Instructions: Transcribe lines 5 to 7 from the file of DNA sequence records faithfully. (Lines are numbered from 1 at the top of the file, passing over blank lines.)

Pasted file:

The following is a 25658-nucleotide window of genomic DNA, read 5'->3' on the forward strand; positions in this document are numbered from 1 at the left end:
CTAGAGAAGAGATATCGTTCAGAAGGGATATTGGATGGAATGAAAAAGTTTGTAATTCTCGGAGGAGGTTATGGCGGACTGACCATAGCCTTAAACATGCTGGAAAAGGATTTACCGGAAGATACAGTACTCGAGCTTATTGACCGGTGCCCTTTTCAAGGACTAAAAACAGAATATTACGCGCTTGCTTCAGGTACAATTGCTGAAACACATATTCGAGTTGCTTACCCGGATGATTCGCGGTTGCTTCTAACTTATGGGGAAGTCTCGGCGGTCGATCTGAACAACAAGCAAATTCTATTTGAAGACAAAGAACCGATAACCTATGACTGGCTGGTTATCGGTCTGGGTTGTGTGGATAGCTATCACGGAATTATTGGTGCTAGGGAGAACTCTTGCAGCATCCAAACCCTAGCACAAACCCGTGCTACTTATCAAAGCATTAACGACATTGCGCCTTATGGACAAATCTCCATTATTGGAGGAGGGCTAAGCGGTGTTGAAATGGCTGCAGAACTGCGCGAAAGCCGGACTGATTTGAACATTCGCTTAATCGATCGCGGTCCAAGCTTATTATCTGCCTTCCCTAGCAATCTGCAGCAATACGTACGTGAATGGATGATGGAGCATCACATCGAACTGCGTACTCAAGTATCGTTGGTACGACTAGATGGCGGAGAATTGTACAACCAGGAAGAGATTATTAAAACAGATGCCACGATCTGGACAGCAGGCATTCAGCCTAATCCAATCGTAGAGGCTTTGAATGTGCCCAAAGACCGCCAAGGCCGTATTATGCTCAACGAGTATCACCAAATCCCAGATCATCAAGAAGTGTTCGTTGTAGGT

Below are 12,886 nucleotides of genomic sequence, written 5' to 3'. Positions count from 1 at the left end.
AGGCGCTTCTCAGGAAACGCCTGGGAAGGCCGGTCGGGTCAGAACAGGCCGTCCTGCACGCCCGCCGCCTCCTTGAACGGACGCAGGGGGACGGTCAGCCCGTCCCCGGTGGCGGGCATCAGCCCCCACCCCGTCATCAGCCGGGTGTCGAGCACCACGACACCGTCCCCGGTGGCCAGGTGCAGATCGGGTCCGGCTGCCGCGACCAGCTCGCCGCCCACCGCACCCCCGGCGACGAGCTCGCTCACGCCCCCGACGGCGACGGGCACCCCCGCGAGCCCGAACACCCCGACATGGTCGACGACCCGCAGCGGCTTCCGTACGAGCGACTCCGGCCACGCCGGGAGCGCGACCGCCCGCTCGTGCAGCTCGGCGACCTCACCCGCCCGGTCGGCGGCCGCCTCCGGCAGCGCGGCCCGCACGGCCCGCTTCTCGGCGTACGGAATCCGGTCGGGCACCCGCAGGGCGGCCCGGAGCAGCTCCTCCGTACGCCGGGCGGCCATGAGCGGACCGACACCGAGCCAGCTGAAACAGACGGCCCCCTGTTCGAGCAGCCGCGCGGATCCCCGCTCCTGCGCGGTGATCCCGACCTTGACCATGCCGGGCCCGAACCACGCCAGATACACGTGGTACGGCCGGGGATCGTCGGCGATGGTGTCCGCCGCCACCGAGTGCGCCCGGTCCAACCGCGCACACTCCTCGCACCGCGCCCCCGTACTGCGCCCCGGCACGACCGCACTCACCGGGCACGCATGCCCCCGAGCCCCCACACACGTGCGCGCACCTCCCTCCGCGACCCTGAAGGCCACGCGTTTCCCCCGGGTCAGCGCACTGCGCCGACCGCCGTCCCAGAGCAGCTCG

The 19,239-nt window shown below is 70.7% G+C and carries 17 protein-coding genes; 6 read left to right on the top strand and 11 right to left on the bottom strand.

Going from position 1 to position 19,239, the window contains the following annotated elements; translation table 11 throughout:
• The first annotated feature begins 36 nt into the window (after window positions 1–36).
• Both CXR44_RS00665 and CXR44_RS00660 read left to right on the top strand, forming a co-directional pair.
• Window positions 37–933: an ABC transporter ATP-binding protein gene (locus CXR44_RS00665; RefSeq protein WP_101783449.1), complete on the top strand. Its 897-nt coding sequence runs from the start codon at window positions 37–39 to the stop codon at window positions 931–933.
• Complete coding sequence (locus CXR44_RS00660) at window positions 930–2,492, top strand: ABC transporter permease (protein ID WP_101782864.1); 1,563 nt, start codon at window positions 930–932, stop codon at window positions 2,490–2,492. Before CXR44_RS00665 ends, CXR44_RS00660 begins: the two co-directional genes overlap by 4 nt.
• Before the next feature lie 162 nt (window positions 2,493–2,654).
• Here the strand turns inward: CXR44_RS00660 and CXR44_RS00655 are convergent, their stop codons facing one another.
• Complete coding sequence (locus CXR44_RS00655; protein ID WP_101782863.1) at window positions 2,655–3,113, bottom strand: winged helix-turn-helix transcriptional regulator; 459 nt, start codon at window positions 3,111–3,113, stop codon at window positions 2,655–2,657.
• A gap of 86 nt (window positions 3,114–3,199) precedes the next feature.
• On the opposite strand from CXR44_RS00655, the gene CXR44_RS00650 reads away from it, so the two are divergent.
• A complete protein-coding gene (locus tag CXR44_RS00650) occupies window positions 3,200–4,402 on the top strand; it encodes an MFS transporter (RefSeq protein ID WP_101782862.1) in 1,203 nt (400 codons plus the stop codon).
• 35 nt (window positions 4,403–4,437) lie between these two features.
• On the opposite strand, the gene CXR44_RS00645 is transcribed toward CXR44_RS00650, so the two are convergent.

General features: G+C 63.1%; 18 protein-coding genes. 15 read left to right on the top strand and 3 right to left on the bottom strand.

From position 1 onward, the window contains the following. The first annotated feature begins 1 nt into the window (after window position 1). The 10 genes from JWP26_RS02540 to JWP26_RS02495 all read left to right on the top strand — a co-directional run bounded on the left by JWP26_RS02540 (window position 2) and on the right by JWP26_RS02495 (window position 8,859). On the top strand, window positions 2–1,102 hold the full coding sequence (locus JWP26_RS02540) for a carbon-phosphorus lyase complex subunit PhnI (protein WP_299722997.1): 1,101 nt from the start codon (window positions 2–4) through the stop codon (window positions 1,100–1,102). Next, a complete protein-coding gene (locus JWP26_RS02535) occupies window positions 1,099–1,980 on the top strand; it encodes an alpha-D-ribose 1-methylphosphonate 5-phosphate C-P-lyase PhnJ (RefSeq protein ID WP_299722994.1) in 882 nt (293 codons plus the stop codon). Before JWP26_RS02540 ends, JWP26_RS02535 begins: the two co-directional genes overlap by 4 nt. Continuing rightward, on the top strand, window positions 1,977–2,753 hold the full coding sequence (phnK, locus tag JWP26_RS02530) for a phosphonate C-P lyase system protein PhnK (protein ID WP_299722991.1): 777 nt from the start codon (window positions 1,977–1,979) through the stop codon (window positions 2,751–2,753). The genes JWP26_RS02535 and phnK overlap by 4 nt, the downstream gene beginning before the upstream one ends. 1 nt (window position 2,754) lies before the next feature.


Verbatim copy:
The 19,239-nt window shown below is 70.7% G+C and carries 17 protein-coding genes; 6 read left to right on the top strand and 11 right to left on the bottom strand.

Going from position 1 to position 19,239, the window contains the following annotated elements; translation table 11 throughout:
• The first annotated feature begins 36 nt into the window (after window positions 1–36).